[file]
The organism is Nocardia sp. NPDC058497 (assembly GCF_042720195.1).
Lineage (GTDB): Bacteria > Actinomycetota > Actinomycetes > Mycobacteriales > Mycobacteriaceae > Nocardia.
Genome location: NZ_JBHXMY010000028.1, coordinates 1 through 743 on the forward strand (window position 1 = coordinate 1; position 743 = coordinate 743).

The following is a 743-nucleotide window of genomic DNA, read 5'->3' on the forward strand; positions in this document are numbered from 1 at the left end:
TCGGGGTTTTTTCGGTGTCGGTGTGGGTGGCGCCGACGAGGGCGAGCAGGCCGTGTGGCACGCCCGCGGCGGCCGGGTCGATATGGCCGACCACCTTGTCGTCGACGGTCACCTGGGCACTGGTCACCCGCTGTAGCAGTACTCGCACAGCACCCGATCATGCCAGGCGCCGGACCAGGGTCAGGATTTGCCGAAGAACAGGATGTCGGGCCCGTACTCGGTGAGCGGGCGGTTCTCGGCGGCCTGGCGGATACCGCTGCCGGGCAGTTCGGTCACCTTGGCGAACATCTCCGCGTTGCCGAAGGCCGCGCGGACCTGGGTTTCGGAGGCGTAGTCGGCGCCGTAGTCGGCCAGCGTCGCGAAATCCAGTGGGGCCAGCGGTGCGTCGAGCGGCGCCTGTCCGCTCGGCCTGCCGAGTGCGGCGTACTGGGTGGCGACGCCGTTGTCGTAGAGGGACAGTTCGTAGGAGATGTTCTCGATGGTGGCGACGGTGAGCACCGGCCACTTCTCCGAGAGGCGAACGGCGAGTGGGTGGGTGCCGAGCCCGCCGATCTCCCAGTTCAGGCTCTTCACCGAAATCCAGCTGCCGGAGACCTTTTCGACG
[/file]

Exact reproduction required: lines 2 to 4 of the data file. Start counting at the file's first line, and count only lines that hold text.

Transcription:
Lineage (GTDB): Bacteria > Actinomycetota > Actinomycetes > Mycobacteriales > Mycobacteriaceae > Nocardia.
Genome location: NZ_JBHXMY010000028.1, coordinates 1 through 743 on the forward strand (window position 1 = coordinate 1; position 743 = coordinate 743).

The following is a 743-nucleotide window of genomic DNA, read 5'->3' on the forward strand; positions in this document are numbered from 1 at the left end: